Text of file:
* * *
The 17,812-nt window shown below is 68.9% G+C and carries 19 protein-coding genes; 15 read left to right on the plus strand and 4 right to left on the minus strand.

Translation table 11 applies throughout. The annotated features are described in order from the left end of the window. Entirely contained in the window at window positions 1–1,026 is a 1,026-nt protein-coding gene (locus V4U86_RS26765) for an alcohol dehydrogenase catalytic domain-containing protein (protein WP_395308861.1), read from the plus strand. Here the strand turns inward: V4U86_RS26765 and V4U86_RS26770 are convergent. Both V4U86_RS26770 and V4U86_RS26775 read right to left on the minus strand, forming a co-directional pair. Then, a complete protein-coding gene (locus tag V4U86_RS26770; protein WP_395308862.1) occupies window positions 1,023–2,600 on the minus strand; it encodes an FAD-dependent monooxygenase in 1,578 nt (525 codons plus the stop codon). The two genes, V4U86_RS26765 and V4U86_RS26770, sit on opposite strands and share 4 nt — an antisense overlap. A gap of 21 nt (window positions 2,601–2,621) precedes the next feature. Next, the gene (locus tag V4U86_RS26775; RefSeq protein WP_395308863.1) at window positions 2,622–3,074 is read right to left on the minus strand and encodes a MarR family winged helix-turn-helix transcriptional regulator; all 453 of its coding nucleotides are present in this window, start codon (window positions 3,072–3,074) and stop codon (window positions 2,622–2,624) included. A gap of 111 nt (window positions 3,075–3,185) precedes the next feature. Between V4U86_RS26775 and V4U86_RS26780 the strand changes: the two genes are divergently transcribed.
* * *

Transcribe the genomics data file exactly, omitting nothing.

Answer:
The 17,812-nt window shown below is 68.9% G+C and carries 19 protein-coding genes; 15 read left to right on the plus strand and 4 right to left on the minus strand.

Translation table 11 applies throughout. The annotated features are described in order from the left end of the window. Entirely contained in the window at window positions 1–1,026 is a 1,026-nt protein-coding gene (locus V4U86_RS26765) for an alcohol dehydrogenase catalytic domain-containing protein (protein WP_395308861.1), read from the plus strand. Here the strand turns inward: V4U86_RS26765 and V4U86_RS26770 are convergent. Both V4U86_RS26770 and V4U86_RS26775 read right to left on the minus strand, forming a co-directional pair. Then, a complete protein-coding gene (locus tag V4U86_RS26770; protein WP_395308862.1) occupies window positions 1,023–2,600 on the minus strand; it encodes an FAD-dependent monooxygenase in 1,578 nt (525 codons plus the stop codon). The two genes, V4U86_RS26765 and V4U86_RS26770, sit on opposite strands and share 4 nt — an antisense overlap. A gap of 21 nt (window positions 2,601–2,621) precedes the next feature. Next, the gene (locus tag V4U86_RS26775; RefSeq protein WP_395308863.1) at window positions 2,622–3,074 is read right to left on the minus strand and encodes a MarR family winged helix-turn-helix transcriptional regulator; all 453 of its coding nucleotides are present in this window, start codon (window positions 3,072–3,074) and stop codon (window positions 2,622–2,624) included. A gap of 111 nt (window positions 3,075–3,185) precedes the next feature. Between V4U86_RS26775 and V4U86_RS26780 the strand changes: the two genes are divergently transcribed.